Using a long title can create a striking effect, and James Wright was a master of the art. His famous poem Lying in a Hammock at William Duffy’s Farm in Pine Island, Minnesota not only sets a specific scene, lowering us down into the lull of the hammock as we begin to read, but it’s also the preparation for the poem’s killer last line, “I have wasted my life”. The contrast of that short line with the long, languid title helps to achieve the sudden impact. One of my favourite long titles is Frank O’Hara’s A True Account of Talking to the Sun at Fire Island; using the contents page test, who wouldn’t want to flip straight to that one? Another title to make a grab for the reader’s attention is Ron Pagett’s Ladies and Gentlemen in Outer Space, a poem in which the title becomes the first line, and the second line follows on with “here is my philosophy”. Dropping into the poem by using the first line as the title isn’t always successful, it’s occasionally obvious that the poet couldn’t think of anything so just waded straight in, but in the case of Pagett’s poem the strategy works a treat, delivering the unexpected, namely a philosophy which offers the best way of cooking vegetables (“a few minutes only … butter and serve”).

But of course titles don’t have to tap- dance across the page, and there’s a fine line between intriguing your readers and irritating them with the self-consciously kooky. In the end, everything depends on the poem and sometimes, as those copywriters know, it’s best to keep it simple. Many of Elizabeth Bishop’s poems bear straightforwardly descriptive or narrative titles, The Fish or Filling Station, confident introductions which don’t need to shout for attention. Her villanelle One Art was The Gift of Losing Things for a long time before she decided to rename it, and the result reflects the clarity and poise of her writing.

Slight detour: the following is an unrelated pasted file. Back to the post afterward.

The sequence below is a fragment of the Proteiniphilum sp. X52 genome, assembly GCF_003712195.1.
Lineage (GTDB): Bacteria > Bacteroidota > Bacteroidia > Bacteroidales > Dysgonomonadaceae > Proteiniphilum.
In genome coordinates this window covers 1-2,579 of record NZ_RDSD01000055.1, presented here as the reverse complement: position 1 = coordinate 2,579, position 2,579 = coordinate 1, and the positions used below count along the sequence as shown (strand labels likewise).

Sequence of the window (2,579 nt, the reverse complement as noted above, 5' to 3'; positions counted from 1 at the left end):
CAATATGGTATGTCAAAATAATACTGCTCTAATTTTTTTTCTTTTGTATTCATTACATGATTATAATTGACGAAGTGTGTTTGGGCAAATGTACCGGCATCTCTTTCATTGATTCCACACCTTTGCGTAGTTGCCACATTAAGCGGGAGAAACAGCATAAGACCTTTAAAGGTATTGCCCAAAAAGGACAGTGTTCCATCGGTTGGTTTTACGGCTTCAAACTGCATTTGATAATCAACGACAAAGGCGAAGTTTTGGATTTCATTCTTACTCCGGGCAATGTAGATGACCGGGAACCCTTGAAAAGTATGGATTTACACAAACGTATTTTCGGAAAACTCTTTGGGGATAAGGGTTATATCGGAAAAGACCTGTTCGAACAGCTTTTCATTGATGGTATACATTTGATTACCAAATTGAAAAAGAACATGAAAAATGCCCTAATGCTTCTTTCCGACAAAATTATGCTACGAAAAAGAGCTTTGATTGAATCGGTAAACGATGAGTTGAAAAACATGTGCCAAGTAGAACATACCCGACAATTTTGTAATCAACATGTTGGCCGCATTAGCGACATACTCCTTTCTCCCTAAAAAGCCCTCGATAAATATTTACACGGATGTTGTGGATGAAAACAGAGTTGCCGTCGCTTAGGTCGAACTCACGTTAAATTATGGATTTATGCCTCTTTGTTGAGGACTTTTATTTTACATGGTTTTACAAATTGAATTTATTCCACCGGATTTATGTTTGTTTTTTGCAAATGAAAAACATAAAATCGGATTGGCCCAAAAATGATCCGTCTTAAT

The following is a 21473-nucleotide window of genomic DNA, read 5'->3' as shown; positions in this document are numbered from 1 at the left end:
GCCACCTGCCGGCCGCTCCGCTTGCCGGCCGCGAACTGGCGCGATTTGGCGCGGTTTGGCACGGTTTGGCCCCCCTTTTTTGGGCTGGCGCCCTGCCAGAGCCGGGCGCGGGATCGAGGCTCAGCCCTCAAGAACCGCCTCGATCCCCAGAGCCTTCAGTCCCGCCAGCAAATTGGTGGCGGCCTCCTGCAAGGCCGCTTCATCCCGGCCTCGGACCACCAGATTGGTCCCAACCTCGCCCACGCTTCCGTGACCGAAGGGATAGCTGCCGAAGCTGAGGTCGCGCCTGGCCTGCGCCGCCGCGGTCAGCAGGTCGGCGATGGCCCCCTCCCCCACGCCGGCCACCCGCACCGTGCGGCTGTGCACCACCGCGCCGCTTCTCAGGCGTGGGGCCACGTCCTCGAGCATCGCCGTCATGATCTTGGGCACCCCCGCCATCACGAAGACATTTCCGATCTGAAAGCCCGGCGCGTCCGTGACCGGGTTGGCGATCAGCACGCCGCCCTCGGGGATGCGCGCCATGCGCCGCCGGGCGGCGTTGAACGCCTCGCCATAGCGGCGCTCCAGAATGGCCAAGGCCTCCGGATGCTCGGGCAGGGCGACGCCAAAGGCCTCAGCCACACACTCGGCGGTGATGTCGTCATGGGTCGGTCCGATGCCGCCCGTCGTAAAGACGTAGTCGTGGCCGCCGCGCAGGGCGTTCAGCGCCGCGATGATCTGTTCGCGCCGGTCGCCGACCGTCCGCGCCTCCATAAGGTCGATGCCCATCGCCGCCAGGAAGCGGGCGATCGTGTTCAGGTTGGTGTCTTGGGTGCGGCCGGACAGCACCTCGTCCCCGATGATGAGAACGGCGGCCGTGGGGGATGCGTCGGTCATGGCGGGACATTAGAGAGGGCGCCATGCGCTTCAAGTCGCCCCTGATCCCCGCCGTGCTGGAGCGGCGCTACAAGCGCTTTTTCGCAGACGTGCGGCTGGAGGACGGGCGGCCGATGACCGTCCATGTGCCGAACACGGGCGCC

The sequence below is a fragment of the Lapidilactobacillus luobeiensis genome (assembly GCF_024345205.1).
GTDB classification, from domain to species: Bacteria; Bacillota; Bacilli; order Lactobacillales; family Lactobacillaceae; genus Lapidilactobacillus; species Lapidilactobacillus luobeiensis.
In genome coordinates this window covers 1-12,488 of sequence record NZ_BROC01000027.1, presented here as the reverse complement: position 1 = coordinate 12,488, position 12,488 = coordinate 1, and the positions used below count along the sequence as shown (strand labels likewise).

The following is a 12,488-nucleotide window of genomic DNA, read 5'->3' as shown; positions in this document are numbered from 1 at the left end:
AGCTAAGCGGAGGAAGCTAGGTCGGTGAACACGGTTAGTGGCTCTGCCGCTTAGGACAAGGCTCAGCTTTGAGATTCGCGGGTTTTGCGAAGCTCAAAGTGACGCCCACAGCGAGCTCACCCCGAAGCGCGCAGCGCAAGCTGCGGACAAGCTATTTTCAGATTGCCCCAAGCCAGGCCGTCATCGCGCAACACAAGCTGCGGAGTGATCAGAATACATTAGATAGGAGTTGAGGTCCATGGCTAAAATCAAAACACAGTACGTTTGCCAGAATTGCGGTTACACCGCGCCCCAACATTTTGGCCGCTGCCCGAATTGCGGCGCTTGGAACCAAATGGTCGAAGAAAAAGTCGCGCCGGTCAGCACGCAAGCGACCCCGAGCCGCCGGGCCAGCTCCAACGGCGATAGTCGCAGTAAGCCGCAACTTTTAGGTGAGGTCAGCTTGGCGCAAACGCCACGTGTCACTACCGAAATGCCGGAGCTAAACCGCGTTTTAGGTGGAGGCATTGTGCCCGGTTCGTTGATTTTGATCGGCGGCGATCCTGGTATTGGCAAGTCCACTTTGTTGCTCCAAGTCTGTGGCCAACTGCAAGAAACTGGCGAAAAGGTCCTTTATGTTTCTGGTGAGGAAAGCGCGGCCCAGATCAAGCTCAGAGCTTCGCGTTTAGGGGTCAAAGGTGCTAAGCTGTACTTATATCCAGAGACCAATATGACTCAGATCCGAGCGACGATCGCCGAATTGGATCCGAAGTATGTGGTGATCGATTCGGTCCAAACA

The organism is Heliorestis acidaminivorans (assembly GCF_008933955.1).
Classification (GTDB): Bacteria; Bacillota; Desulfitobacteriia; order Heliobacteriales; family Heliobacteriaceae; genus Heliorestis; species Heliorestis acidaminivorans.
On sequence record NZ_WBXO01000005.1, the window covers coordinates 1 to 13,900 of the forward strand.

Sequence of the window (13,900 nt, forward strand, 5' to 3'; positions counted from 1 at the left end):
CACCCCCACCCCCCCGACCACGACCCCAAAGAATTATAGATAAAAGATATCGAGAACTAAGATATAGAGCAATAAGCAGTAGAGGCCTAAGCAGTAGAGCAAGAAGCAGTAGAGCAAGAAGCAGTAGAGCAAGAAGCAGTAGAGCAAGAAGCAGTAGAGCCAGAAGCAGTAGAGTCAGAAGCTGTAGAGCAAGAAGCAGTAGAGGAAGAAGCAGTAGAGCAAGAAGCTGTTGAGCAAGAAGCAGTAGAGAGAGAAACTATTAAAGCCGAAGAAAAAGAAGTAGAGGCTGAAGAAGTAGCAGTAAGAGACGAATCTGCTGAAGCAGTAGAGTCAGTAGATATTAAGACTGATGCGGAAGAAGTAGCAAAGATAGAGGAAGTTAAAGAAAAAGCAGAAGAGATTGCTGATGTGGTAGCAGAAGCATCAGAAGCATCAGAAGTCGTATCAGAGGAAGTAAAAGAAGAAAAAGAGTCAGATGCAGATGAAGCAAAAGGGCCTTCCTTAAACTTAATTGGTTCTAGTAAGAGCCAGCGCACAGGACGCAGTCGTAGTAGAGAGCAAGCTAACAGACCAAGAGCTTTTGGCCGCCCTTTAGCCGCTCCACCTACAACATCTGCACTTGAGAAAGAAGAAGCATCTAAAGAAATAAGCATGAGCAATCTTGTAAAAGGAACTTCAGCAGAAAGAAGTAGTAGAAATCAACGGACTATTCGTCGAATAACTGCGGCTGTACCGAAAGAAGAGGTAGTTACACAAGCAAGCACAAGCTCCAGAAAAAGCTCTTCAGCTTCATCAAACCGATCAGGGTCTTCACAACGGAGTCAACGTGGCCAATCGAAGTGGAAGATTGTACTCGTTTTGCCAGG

Bishop drafted and redrafted her work, only publishing about a hundred poems in her lifetime. That ability to wait until the poem is truly ready is something everyone wrestles with – how do you know when you’re finished? Thinking about my own writing process, I sometimes find that if I’m really struggling to title a poem it’s because I don’t know what I’m naming – I don’t know what the poem is, and that’s a sign that it’s not actually finished, only that I want it to be. I’ve also had the experience of coming up with the title too quickly and then being thrown off course because the poem’s title is dictating what sort of poem should follow. I’m more comfortable when the title comes with the body of the poem.